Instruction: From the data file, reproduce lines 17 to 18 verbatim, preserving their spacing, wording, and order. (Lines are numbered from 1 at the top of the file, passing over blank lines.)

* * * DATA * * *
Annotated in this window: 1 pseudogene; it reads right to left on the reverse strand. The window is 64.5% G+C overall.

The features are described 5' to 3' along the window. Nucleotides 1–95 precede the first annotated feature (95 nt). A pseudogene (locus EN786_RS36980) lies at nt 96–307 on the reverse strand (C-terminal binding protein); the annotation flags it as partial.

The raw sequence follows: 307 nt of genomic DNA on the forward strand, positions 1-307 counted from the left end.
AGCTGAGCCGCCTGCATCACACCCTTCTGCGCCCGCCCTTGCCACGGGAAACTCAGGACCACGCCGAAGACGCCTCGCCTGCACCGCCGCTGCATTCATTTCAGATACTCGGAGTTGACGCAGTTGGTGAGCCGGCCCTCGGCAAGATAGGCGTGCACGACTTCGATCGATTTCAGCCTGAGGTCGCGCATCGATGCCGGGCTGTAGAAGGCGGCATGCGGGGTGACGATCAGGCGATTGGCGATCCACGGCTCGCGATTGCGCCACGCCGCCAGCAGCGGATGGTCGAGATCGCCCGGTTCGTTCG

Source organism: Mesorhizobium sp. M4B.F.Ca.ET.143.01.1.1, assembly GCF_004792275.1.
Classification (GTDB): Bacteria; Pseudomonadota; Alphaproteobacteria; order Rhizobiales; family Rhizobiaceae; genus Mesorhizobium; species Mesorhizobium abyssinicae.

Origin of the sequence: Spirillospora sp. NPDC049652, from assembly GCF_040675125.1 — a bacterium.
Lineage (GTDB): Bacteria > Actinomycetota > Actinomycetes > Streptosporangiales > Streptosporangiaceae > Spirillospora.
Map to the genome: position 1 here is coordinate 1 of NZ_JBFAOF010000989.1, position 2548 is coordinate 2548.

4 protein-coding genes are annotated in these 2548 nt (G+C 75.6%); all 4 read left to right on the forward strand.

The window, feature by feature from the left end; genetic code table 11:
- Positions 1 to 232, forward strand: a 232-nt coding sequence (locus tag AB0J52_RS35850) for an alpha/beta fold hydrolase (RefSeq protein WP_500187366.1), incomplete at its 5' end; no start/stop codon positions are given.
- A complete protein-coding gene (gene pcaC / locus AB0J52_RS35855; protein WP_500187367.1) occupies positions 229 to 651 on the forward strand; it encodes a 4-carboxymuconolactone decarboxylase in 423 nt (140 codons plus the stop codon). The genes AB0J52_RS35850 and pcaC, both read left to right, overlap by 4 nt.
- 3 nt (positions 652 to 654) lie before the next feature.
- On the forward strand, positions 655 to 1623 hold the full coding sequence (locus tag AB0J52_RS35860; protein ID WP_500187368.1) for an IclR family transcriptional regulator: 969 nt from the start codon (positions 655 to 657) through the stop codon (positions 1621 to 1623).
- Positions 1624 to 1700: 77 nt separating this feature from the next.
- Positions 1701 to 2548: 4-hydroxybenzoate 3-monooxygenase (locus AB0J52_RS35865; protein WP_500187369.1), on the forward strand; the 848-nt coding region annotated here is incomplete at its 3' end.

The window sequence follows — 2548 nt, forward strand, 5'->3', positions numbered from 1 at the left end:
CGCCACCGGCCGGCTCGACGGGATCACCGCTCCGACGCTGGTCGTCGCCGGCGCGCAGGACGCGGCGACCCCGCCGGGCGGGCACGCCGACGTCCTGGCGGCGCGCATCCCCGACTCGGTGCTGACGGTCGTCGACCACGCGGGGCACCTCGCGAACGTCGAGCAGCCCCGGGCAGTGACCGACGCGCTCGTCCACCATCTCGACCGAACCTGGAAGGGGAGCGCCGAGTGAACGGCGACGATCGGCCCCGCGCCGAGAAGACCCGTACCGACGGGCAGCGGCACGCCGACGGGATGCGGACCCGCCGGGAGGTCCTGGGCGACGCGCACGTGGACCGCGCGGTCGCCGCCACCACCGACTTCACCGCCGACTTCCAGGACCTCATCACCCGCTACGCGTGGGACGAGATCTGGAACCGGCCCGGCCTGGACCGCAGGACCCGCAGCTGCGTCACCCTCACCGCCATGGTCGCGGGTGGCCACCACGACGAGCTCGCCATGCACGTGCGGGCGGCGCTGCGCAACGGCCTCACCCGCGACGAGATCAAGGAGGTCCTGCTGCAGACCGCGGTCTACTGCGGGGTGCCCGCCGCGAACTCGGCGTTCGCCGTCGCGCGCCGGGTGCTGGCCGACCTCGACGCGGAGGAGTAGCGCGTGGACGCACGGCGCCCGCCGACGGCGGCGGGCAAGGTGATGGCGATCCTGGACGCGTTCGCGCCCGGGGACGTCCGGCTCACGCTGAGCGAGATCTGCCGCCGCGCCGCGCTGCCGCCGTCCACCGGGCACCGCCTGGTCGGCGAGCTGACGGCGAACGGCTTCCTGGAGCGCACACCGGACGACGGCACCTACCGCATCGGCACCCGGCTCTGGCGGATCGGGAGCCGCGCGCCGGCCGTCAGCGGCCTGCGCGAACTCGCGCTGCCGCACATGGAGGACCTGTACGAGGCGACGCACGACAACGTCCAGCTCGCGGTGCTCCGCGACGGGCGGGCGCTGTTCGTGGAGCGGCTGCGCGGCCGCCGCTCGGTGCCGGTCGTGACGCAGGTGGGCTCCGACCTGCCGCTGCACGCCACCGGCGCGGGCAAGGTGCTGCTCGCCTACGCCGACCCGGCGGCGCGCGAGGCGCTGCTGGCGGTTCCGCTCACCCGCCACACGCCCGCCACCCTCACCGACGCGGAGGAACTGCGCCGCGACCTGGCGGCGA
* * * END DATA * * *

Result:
- Positions 1701 to 2548: 4-hydroxybenzoate 3-monooxygenase (locus AB0J52_RS35865; protein WP_500187369.1), on the forward strand; the 848-nt coding region annotated here is incomplete at its 3' end.

The window sequence follows — 2548 nt, forward strand, 5'->3', positions numbered from 1 at the left end: